Women of Faith award given to four recipients
Recognized for passion, dedication and faithfulness
July 4, 2010
Four women were honored Sunday morning for their passion, dedication and faithfulness at the Presbyterian Church (U.S.A.) Women of Faith Awards breakfast at the 219th General Assembly (2010).
Elder Joyce Uyeda, the Rev. Elizabeth Knott, elder Elona Street-Stewart and the Rev. Margaret Howland were recognized for their years of ministry in areas ranging from youth ministry to working for justice for Palestinians.
Uyeda is active with Presbyterian Women of Parkview Presbyterian Church in Sacramento, Calif., and moderator of the Ethic Concerns Consultation. That group began a summer youth program at Zephyr Point Presbyterian Conference Center, and Uyeda said her time there was some of the best of her life.
“[The youth] have given me a lot more than I have given them,” she said. “I really appreciate this [award] and I really appreciate the work that is out there, because we can never get it all done.”
Knott accepted her award in honor of Palestinian women who display hope daily in the face of the Occupation. In 1993, she founded Pal Craftaid, an organization that helps Palestinians find markets for their olive wood and needlework crafts.
“I am the happiest and the saddest when I am in Palestine,” Knott said – happy to be with friends but sad to see their lack of freedom.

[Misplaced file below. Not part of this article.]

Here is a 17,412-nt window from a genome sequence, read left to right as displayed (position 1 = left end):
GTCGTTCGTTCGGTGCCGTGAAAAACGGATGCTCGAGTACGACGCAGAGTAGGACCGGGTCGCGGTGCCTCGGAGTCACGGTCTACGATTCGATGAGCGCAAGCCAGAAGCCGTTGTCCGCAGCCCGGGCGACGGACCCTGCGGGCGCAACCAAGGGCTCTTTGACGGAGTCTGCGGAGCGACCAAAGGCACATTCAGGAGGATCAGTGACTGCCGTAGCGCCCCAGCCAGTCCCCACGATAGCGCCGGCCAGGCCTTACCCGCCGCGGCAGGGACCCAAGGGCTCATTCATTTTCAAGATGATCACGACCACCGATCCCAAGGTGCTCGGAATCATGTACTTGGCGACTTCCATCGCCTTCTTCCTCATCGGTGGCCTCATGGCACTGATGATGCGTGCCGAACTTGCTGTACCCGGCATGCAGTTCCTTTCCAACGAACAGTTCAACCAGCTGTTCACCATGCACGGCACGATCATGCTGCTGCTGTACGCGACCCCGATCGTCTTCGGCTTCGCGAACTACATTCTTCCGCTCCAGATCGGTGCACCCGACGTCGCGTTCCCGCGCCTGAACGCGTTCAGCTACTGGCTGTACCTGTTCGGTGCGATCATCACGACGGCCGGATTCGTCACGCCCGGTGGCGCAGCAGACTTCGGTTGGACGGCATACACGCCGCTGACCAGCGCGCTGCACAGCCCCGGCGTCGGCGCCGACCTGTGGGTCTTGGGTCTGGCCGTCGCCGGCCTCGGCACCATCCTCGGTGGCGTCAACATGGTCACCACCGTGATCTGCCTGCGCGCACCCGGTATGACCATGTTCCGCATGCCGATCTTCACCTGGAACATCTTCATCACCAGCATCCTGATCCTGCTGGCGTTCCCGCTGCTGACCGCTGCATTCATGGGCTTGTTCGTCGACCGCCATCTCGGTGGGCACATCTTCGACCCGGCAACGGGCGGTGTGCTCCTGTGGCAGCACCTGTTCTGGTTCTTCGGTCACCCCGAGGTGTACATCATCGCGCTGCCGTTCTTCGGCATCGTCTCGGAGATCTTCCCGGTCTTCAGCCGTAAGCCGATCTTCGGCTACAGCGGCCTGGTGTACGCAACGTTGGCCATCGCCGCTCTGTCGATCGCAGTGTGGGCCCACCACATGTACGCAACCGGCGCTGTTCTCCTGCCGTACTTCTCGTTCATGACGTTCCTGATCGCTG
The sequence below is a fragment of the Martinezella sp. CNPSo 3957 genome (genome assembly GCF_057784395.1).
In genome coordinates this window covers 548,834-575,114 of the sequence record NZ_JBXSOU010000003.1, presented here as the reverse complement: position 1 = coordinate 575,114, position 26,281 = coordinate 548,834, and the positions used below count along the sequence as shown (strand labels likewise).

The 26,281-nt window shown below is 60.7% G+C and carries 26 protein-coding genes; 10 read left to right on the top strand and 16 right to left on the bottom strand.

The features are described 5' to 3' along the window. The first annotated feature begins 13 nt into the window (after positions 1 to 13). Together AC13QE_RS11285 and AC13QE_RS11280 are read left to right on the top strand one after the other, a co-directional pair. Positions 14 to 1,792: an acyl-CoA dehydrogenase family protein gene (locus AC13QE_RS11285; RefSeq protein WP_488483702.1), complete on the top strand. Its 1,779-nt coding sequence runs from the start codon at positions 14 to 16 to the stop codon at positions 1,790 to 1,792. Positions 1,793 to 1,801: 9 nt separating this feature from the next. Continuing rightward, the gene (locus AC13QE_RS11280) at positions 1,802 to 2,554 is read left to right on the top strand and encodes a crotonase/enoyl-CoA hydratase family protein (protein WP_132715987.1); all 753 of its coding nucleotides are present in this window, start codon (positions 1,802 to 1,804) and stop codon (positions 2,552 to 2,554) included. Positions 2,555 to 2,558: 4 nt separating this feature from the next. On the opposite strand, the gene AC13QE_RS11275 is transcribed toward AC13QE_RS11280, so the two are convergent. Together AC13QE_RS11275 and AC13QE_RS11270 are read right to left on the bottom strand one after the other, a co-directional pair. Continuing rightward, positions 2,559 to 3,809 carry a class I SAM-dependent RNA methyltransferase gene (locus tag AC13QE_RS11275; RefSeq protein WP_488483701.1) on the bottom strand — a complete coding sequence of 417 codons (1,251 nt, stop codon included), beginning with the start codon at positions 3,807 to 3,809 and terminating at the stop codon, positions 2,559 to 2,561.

Street-Stewart’s focus has long been on multicultural and cross-cultural issues. An advocate for racial justice, peace and equal opportunity, she has served in all levels of the church.
Street-Stewart was the first Native American to serve on an urban school district board in Minnesota, a position she still holds. She also chairs the American Indian Family Center.
Street-Stewart spoke of her deep respect for previous honorees and those who have stood with her.
“We are strengthening the circle each day together,” she said.
Howland was the 12th woman to be ordained as a minister of the Word and Sacrament in what is now the PC(USA). Pastor emeritus at South Presbyterian Church in Yonkers, N.Y., she has long been an advocate for those on the margins.
She was the only woman minister commissioner to the 1968 General Assembly in Minneapolis. There, she discovered Presbyterian Peace Fellowship (PPF), with which she has since remained involved. Howland accepted her award on behalf of PPF and countless other influential organizations, teachers and mentors.